Janet Reno's mission appears to be to send Elian Gonzalez back to Cuba immediately and be done with this thorn in the Clinton administration's side. The Holy Saturday seizure of Elian from the arms of his Miami relatives by Immigration and Naturalization Service agents armed to the teeth certainly advanced that mission. But Reno advanced her mission in another way as well. By using paramilitary tactics common to totalitarian regimes such as Cuba and by seizing Elian by use of a magistrate's search warrant that treated Elian as property, Reno herself made the case for not returning Elian to Cuba much less compelling.
The argument for not returning Elian to Cuba is grounded in the contention that, as a totalitarian communist regime, we would be returning Elian to a life that is tantamount to slavery. In Cuba, as in other communist regimes, property is owned by the state. You work for the state and keep only what the state allows you to keep. You speak what the state tells you to speak. You do what the state tells you to do. If you try to leave that condition of virtual slavery, you do so at great peril, as those gunned down in 1994 by Fidel Castro's police while trying to leave discovered. The victims' families were not even allowed to bury the bodies.
Elian's case is therefore not primarily about parental rights — it is about the nature of communist Cuba. As Mackubin Owens, professor of strategy and force planning at the Naval War College, has pointed out, parental rights exist under the Cuban constitution "only as long as their influence does not go against the political objectives of the State." In Cuba, Castro, not Juan Migeul Gonzalez, is the only "daddy" who has any authority over Elian.
If Cuba is thus equivalent to slavery, we as a free people not only have no duty to return Elian to Cuba, we have a legal and moral obligation not to return him. Since at least the time of William Blackstone, the common law and law of nations have held that slaves escaping from the jurisdiction of their enslavement into free territory were deemed to be free and were not returned to the state of their slavery. That was true whether or not the slave was an adult or a child, and in the case of the latter, inquiries were not made into the wishes of the slave father remaining behind in slavery.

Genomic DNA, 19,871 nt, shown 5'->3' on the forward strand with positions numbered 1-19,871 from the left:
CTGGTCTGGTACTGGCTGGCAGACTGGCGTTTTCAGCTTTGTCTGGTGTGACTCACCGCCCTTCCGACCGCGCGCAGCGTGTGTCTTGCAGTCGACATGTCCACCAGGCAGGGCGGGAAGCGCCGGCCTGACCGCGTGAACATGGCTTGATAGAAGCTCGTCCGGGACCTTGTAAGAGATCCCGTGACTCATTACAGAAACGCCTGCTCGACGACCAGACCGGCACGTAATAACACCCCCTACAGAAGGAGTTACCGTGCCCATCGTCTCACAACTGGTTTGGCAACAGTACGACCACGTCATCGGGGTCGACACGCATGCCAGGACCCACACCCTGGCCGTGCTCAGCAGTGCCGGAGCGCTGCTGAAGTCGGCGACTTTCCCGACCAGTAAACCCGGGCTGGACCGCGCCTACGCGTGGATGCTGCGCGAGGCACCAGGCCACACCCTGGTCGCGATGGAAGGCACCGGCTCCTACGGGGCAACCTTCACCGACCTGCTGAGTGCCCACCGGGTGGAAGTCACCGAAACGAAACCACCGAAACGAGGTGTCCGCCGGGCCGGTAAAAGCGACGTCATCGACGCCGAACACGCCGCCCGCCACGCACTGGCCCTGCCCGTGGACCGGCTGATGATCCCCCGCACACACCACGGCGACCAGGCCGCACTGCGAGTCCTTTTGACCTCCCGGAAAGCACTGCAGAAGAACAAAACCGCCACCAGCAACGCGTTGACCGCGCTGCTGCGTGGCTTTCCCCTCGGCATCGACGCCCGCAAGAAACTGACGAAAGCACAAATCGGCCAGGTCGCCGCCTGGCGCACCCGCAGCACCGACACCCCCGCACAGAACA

The correct inquiry, therefore, is not whether Elian's father wishes for Elian to stay in the U.S. or return to Cuba, but whether the Cuban regime is tantamount to slavery. If it is the latter, then the case for recognizing Elian's freedom is compelling. That was, ultimately, the very inquiry being undertaken by the courts hearing Elian's challenge to the Clinton administration's decision not to hear Elian's application for asylum. In that litigation, the Clinton Justice Department asked for a court order directing Elian's Miami relatives — relatives who had been given temporary custody of Elian by the INS — to turn Elian over to immigration officials. The court denied the government's request. So Reno took the law into her own hands, obtained a search warrant (not an arrest warrant), and treating Elian as property — just as the Cuban government treats him — seized him screaming from the arms of his relatives.
The administration now claims that Reno's tactics were necessary to vindicate the rule of law. But it is a fundamental principal of our law that we do not treat human beings, even six-year-old human beings, as property. It is a fundamental principle of our law that executive branch officials do not take the law into their own hands after being denied by the courts permission, on nothing more than the flimsy, pretextual reed provided by a pediatrician who had never observed Elian that he was being psychologically abused by the family that had cared for him since his miraculous rescue off the coast of Florida.
It is a fundamental rule of our law that even a 6-year-old is entitled to his day in court, represented by someone whose interests are not clearly in conflict with his own. And it is a fundamental rule of our law that executive branch officials — the police — heed court orders.
In this case, the Florida court appointed Lazaro Gonzalez, Elian's great uncle, to be his guardian in the legal proceedings and specifically ordered that Elian not be taken out of the court's jurisdiction. That court order was still in effect when INS agents ordered Lazaro to turn Elian over to them at the Opa-Locka airport. Yet Lazaro's failure to comply with the INS directive — which would have meant violating the court order — served as the pretext the INS used to obtaining a search warrant, asserting that Lazaro was "unlawfully restraining" Elian. Unlike Clinton adminstration officials (apparently), ordinary citizens like Lazaro Gonzalez are required to comply with court orders rather than the edicts of the executive branch. To claim, as the INS did, that Lazaro was thus "unlawfully restraining" Elian is the real abuse of law here.
With such abuses of the rule of law by our own Attorney General, it is hard for the United States to assert the moral high ground that freedom is preferable to slavery. We can only hope that the courts will not succumb to the tactics of this "most ethical" adminstration.